The 3 Most Effective Charities You Should Donate to

It’s not enough to simply give to charity and hope for the best. Knowing where our money goes and having it make it an impact are important. But which charities are the most effective?

Against Malaria Foundation

Anti-malaria nets are the most effective way to prevent the spread of malaria. In fact, if 78% of the population at risk of malaria used these nets properly, the disease could even be eradicated. 

And that’s why Against Malaria Foundation comes in. Since 2005, it has handed out over 53.7 million anti-malaria nets, protecting tens of millions from the disease around the world. And they’re transparent- you can track their donations real time and easily see where there money goes. 

By keeping costs low, staying up to date with technology and having many partners including Microsoft, DHL and PWC work for free, it is one of the only charities where you can see 100% of your donations go directly towards the cause. 100% of your money buys nets.

Deworm the World Initiative

Although unheard of in the developed world, over 836 million children worldwide are at risk of parasitic worm infections, seriously threatening their mental and physical development. 

To combat this, Deworm the World helps governments enforce school programs where staff treat their children with deworming pills. And it’s very successful. Each year, the organisation manages to treat each chid for less than 50 cents. 

By supporting governments in India, Kenya, Ethiopia, Vietnam, and Nigeria in 2016, the initiative managed to treat over 196 million children. And this year, by supporting India’s National Deworming Day, it saw over 260 million children aged 1-19 receive deworming treatment.

Development Media International (DMI)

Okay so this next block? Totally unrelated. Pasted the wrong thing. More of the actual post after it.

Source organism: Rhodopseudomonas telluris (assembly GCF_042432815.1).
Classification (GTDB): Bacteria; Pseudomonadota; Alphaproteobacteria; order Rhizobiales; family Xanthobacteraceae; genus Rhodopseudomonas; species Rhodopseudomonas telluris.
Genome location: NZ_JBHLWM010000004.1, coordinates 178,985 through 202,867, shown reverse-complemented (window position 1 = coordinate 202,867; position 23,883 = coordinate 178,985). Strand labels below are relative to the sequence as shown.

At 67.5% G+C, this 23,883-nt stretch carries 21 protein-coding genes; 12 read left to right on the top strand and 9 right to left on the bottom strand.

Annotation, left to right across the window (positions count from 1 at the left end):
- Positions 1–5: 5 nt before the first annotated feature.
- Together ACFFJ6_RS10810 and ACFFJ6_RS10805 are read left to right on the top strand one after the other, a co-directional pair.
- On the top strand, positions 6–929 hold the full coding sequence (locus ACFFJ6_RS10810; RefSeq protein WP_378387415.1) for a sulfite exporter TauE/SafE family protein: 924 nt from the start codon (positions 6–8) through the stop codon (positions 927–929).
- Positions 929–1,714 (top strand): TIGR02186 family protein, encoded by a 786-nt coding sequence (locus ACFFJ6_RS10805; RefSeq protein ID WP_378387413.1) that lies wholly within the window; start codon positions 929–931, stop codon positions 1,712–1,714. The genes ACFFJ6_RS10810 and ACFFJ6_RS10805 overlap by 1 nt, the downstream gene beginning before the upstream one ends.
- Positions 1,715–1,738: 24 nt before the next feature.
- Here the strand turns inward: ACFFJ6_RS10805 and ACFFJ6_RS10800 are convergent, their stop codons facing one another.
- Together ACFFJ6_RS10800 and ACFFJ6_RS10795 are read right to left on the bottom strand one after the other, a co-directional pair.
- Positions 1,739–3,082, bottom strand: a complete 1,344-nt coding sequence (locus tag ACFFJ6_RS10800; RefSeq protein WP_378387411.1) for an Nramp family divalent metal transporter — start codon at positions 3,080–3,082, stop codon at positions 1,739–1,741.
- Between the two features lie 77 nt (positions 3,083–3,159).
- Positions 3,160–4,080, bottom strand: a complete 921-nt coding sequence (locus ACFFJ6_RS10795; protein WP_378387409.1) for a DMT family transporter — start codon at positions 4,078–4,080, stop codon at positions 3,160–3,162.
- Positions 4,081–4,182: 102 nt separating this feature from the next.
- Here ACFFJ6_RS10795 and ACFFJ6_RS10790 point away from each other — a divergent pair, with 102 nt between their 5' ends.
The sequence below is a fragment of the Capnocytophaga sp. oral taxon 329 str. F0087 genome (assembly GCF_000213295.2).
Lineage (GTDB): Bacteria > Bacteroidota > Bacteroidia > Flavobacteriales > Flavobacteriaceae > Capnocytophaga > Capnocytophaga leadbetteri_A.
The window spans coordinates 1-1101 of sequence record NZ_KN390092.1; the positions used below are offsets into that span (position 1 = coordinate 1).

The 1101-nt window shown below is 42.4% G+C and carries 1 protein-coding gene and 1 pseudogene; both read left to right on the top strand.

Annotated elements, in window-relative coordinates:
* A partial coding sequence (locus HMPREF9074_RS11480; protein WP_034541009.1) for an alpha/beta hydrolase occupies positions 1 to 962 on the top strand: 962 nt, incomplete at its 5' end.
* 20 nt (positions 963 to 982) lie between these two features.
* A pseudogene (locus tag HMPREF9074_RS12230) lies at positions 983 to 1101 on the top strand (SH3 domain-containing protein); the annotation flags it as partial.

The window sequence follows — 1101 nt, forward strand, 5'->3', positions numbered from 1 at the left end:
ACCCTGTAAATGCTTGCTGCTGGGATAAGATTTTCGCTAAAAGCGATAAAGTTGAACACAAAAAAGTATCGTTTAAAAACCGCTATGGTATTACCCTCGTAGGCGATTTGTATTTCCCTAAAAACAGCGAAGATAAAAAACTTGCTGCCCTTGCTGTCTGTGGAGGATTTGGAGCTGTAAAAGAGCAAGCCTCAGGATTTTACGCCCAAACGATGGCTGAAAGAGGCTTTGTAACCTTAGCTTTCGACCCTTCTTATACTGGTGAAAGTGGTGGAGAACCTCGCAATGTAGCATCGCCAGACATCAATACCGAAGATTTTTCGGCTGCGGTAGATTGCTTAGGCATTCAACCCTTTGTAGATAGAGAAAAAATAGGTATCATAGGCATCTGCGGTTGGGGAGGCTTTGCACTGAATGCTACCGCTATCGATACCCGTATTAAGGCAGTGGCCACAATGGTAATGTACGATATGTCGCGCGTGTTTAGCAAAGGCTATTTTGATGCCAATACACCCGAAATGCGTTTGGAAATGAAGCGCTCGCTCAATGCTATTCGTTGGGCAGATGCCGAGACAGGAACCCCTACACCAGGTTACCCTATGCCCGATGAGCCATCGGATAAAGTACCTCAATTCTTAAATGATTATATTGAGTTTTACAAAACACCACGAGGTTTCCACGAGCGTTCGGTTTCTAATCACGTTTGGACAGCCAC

In 2015, 1.8 million African children died before their fifth birthday from easily treatable diseases. If their parents had just recognised their symptoms and taken them to a health facility, they could have been saved.

DMI’s strategy stands out from other charities. Rather than just focusing on the “supply side” of poverty intervention- providing health care services and training doctors, it focuses on the “demand side”. Working with local actors, the organisation creates radio sketches providing basic yet crucial information on topics from reproductive health to tuberculosis. Their aim is to encourage families to make best usage of local healthcare facilities. 

And already, these campaigns have seen success. In Burkino Faso for example, their media program saw a 35% increase in parents of children with symptoms of diseases like malaria seeking treatment. In fact, their campaigns manage to add a year of healthy life for an average of $20– making it one of the cheapest health interventions out there. 


Sarah Chung

Raised in Hong Kong, now living in New York. A serial optimist, I love finding ways to improve to enjoy life even more.